donate link to home page link to home page about the disease Save the Tasmanian devil. Devil Facial Tumouir Disease threatens the existence of this internationally-recognised icon. In some areas more than 90% of the Tasmanian devil population has been wiped out.

News Items (also see our newsletters )

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Save the Tasmanian Devil Program acknowledges 10 years of support

The very significant contribution of our industry partners has been acknowledged at the ZAA Biennial Conference.
Published: 20/05/2016

Annual Monitoring Update April 2016

The first Annual Monitoring trip for 2016 has taken place at Narawntapu National Park, kicking off a busy few months of monitoring for the STTD team.
Published: 05/05/2016

The Save the Tasmanian Devil Appeal Announce a new round of Devil Grants and Scholarships

The Save the Tasmanian Devil Appeal is delighted to announce the outcomes from the 2015 Grants – an amazing $424,000 was awarded.
Published: 20/04/2016

Devil Appeal mourns ambassador Jon English

It is with deep sadness the University of Tasmania received news of the passing of Save the Tasmanian Devil Appeal Ambassador Jon English overnight.
Published: 10/03/2016

Short story competition supports the Tasmanian devil

A short story competition called Twisted Tax Tales has been launched, raising money for the DFTD vaccine research.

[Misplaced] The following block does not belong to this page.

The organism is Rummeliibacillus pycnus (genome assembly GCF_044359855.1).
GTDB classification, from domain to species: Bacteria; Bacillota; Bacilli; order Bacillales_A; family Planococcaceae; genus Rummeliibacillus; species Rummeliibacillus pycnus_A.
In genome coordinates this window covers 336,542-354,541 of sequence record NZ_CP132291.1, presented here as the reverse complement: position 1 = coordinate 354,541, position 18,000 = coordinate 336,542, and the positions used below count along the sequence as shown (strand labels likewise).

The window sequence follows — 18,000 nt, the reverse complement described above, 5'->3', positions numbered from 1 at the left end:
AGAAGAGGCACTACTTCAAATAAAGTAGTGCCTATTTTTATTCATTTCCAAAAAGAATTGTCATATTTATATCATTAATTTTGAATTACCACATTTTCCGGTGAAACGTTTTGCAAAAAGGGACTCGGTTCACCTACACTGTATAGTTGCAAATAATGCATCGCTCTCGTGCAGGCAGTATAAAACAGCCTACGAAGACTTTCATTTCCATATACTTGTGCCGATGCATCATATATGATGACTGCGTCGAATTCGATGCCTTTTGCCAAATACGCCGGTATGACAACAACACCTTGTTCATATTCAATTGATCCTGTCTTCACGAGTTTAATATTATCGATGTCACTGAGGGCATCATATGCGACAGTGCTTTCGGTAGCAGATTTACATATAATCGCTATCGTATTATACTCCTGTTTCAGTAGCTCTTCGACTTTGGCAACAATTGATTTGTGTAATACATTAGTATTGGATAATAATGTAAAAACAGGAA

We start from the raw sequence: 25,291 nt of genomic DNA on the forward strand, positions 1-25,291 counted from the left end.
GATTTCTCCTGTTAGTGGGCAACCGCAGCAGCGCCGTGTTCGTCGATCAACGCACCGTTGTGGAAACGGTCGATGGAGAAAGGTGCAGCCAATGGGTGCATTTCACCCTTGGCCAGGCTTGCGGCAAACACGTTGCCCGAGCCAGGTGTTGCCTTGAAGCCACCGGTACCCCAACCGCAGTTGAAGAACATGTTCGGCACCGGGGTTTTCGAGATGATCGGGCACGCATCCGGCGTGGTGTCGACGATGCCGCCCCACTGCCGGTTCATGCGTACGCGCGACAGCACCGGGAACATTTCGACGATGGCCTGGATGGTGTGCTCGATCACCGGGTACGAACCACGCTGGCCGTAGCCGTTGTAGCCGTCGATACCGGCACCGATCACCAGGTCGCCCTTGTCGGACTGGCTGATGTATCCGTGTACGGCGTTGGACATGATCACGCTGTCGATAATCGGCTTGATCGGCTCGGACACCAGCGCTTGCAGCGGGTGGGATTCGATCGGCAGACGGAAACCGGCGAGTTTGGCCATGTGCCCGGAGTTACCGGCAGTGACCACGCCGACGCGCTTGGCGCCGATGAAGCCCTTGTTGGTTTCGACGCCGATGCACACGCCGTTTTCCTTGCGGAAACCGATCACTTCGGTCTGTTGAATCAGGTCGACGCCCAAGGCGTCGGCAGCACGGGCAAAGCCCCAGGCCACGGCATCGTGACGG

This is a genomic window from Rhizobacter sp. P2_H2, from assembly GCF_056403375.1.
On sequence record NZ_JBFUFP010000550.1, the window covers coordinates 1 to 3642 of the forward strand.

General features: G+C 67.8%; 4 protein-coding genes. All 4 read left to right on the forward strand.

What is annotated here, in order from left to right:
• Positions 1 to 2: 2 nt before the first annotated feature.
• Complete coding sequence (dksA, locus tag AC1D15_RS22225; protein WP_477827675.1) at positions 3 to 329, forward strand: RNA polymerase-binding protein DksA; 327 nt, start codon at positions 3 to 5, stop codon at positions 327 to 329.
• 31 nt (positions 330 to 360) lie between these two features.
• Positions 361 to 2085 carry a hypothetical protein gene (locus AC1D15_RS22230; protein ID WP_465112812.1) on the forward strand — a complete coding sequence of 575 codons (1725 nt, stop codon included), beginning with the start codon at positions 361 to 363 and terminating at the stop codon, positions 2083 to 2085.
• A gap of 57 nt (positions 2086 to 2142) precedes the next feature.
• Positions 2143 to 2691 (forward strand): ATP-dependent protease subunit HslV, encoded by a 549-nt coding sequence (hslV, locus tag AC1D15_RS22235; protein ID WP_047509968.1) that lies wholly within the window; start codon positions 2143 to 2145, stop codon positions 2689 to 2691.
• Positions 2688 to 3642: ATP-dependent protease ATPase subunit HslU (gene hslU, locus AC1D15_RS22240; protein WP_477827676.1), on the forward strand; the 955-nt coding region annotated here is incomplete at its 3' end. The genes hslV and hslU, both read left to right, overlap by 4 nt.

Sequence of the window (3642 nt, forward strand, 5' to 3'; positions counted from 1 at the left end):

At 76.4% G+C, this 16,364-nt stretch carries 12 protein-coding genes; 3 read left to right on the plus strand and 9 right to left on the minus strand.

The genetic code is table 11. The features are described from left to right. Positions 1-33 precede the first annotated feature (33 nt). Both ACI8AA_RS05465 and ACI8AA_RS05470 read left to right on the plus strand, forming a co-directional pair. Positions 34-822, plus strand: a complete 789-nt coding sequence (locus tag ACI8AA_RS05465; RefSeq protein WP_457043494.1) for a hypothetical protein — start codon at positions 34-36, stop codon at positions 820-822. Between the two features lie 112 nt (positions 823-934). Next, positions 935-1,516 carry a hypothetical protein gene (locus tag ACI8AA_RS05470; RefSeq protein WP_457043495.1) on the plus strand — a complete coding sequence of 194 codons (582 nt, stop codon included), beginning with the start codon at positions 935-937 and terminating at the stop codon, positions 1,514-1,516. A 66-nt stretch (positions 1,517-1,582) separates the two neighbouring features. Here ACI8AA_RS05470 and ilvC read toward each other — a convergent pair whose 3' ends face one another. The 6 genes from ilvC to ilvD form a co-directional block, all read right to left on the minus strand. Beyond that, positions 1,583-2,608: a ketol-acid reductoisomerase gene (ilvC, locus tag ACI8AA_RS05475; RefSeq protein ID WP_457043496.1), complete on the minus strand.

Published: 29/02/2016

Forestier Peninsula Release - Update 29 February 2016

In late February 2916, ten juvenile devils were released onto the Bangor property on Forestier Peninsula, joining the older Tasmanian devils released in the area last November.
Published: 29/02/2016

Tasmanian devil wild release monitoring update - January 2016

Monitoring of devils released at Narawntapu National Park and the Forestier Peninsula continues.
Published: 29/02/2016

Record breaking support of Black & White Day

Over $26,000 was raised in 2015's Black & White Day.
Published: 18/02/2016

Devil Vaccine Research

Investigation into the nature of DFTD and determining paths to halt the spread of the disease has progressed significantly. Researchers are now in the position to develop a vaccine that has rekindled hopes of saving this iconic species in the wild.
Published: 03/02/2016

Identification of a second type of Devil Facial Tumour Disease

The identification of a second type of Devil Facial Tumour Disease highlights the importance of ongoing monitoring of wild populations and disease investigations as part of assisting the ongoing survival of the Tasmanian devil in the wild.
Published: 06/01/2016

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